Novo Nordisk's semaglutide spurs major weight loss in phase 2 obesity study

Novo Nordisk
Novo's semaglutide helped obese patients lose up to 13.8% of their body weight after 52 weeks. (Novo Nordisk)

Novo Nordisk’s closely watched semaglutide has already shown it can spur weight loss in diabetic patients. Now it’s added evidence that it can help nondiabetic obesity patients shed pounds, too.

On Monday, the Danish drugmaker rolled out phase 2 data showing that subcutaneous injections of the GLP-1 candidate—currently approved to treat diabetes—helped patients lose up to 13.8% of their body weight after 52 weeks. That figure significantly topped the weight loss patients saw on placebo, at just 2.3%.

What’s more, most patients in the semaglutide arm benefitted: 83% of them lost 5% of their body weight or more, and 65% lost more than 10% of their body weight.

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The results are encouraging for Novo, which is socking big dollars into the obesity field. In November, the company said it would launch semaglutide's fellow GLP-1 Saxenda in additional countries and lobby to get obesity recognized as a chronic disease. And on the semaglutide front, Novo plans to launch a 68-week, phase 3a trial this year in about 4,500 patients, along with a cardiovascular outcomes study in a whopping 12,500 patients.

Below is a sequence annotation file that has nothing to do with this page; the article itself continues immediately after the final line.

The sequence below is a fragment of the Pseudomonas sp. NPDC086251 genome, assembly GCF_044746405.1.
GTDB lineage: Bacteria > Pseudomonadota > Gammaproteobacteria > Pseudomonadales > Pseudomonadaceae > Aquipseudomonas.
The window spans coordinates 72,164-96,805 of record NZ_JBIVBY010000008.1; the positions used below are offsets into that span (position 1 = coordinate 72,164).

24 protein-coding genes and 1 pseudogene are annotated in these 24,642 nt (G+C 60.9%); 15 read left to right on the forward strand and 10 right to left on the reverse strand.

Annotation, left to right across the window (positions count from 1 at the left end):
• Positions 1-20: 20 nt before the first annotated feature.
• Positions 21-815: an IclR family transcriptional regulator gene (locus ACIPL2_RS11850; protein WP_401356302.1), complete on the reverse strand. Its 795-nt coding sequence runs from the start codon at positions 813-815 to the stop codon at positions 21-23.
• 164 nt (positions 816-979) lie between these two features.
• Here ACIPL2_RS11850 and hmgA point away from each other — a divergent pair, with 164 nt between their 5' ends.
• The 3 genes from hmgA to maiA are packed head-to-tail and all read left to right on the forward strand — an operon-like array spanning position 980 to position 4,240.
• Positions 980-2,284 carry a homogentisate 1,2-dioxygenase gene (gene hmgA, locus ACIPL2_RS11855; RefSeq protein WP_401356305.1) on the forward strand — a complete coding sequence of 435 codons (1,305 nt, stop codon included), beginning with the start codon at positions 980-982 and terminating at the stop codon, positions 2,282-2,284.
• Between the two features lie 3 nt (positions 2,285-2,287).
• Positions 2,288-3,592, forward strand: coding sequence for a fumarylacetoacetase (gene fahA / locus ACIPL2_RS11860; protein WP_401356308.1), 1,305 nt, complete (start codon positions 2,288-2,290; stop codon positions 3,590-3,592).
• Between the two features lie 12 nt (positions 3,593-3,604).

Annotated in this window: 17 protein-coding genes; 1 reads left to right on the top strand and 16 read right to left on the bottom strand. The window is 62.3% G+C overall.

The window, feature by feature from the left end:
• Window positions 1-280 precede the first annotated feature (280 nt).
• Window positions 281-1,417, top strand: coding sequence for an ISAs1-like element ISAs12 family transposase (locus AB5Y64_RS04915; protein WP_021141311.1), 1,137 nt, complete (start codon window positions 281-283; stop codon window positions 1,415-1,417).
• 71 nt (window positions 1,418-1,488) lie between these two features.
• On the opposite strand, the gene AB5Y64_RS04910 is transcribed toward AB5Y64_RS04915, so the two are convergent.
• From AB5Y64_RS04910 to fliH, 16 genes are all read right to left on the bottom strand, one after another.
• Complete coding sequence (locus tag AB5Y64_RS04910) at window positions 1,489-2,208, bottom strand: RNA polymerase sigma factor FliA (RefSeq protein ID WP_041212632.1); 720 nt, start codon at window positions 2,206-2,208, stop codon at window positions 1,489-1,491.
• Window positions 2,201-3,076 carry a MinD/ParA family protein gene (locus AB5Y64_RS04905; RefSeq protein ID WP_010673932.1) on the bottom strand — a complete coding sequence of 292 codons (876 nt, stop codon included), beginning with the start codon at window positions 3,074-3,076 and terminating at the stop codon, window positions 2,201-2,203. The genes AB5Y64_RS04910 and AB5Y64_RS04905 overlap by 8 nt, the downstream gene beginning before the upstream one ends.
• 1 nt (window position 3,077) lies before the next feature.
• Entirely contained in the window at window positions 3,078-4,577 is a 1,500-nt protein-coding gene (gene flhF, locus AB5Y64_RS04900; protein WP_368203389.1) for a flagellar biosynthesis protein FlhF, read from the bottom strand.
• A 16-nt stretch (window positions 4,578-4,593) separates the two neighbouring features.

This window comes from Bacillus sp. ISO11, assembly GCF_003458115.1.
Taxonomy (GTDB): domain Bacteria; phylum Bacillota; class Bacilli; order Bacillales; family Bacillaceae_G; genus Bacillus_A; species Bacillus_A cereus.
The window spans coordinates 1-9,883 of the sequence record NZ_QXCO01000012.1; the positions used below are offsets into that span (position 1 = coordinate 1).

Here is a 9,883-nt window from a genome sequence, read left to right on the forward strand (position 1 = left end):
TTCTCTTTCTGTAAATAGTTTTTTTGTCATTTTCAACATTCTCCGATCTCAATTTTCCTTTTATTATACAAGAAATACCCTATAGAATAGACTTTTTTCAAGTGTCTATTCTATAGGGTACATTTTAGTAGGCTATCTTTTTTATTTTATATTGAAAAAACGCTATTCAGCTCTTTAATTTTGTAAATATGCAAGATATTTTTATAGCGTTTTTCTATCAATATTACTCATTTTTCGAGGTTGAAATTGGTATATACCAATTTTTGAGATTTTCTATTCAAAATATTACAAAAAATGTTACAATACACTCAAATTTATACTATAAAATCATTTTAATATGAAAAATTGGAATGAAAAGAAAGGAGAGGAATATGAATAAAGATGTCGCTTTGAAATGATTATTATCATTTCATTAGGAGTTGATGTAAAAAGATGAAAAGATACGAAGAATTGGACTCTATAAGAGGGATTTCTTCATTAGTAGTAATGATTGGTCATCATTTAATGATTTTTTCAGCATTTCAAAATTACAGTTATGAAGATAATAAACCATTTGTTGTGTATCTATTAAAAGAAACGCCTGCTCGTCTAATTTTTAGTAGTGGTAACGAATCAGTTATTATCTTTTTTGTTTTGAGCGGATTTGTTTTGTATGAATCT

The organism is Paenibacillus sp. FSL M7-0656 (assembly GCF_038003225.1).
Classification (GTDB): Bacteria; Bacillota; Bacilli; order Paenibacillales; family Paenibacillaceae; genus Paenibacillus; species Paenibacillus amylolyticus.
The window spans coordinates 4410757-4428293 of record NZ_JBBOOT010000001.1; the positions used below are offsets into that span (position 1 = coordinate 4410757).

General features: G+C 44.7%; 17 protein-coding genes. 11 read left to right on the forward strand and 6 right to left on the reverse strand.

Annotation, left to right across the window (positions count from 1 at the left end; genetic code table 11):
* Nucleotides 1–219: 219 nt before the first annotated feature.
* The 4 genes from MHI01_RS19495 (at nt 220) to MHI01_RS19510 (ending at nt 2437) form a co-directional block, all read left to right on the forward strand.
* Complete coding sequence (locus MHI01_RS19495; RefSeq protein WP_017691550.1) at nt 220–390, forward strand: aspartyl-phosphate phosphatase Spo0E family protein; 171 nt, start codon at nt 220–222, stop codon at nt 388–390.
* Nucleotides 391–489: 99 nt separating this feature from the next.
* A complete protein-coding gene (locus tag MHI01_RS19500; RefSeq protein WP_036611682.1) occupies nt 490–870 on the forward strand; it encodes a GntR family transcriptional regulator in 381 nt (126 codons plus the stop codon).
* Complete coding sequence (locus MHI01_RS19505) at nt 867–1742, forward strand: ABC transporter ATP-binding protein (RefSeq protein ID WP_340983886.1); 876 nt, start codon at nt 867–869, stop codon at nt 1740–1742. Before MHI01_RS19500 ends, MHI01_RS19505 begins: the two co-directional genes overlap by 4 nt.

RELATED: Novo Nordisk preps big obesity push, undeterred by its rivals' failures

Of course, the potential opportunity is huge. "In the U.S. alone, more than 90 million adults have obesity," lead study investigator Patrick O'Neil, Ph.D., said in a statement. "We need to continue to research and develop new therapies to support those living with this chronic disease."

RELATED: Hoping Vivus and Orexigen can finally kick-start their obesity meds? Don't count on it, analyst says

But that’s assuming Novo can penetrate a market that’s so far been very unkind to drugmakers. Just last week, Orexigen Therapeutics, maker of obesity therapy Contrave, declared it would file for bankruptcy and auction off the unsuccessful product. Rivals Qsymia from Vivus and Arena from Eisai haven’t fared much better; their makers have faced investor unrest and massive job cuts since they rolled out the disappointing treatments.

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